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3 Apr, 2007 16:17

Tony Blair: next two days crucial in captive British crew dispute

Tony Blair: next two days crucial in captive British crew dispute

The next 48 hours will be critical in efforts to release the captured British navy personal, according to British PM Tony Blair. It comes amid rumours the U.S. could launch a military strike on Iran – a move heavily criticised by Russia.

“All the way through we have had, if you like, two very clear tracts on this. One is to try and settle this by way of peaceful and calm negotiation to get our people back as quickly as possible.  The other is to make it clear that if that is not possible, then we have to take an increasingly tougher position,” stated Tony Blair.

The dispute has raised tensions between Iran and the West, already high over Tehran's controversial nuclear programme. It follows two recent UN resolutions to impose sanctions on Iran over its nuclear programme – sanctions Iran has defied.
The 15 British servicemen were seized in the Persian Gulf in what Iran said was its territorial waters. Britain insists the crew was in Iraqi waters patrolling against smugglers under a United Nations mandate.
It has been 12 days in Iranian captivity for these British sailors and marines – and for the British government the days of intense diplomatic efforts to secure their release, which have not produced tangible results yet.
The dispute has raised criticism of the Islamic Republic around the globe.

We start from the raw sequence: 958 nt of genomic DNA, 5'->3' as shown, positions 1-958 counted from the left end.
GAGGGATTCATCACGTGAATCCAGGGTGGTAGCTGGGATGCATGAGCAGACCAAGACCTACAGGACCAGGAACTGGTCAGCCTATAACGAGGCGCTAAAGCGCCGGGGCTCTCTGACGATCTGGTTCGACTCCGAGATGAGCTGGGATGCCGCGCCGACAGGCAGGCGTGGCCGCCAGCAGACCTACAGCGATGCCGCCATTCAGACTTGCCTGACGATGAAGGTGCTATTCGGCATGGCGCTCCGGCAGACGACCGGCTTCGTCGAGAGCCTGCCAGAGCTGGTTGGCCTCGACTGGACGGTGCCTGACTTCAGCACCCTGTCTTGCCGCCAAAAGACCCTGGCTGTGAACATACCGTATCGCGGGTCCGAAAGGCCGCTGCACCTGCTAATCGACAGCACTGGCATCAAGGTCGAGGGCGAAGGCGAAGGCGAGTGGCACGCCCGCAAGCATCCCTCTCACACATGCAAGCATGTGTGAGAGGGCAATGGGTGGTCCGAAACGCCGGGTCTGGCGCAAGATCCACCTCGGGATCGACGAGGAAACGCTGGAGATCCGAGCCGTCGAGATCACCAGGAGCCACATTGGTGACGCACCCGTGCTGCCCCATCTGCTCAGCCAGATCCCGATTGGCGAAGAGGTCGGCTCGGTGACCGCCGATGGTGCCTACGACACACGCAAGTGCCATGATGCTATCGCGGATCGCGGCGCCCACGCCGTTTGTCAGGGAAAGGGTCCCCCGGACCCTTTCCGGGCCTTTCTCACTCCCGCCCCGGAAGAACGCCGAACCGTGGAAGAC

Washington says it will use diplomacy to persuade Tehran to halt uranium enrichment, but it comes amid rumours the U.S. could launch a military strike on Iran.
Russia's top general, Yury Baluevsky, said such an attack would be a political mistake.
“It is possible to damage Iran's military and industrial potential, but it is impossible to win. Shock waves from this strike could be felt around the world,” noted Yury Baluevsky, Chief of the Russian General Staff.
Russian Foreign Minister, Sergey Lavrov, said Russia is 'dead set' against the forceful resolution of any international conflict, including Iran. He called on any countries considering such options to stay within the international law.

These views are backed by Andrey Denisov, First Deputy Minister of Foreign Affairs.

“Any military action close to our borders is inadmissible, and Russia's position in this matter is resolute and tough. Our attitude to this is extremely negative and we are doing all we can to avert it,” said Andrey Denisov.

While Britain attempts to solve one crisis with Iran, if reports about a military strike are to be believed, it seems the world could soon be dealing with another.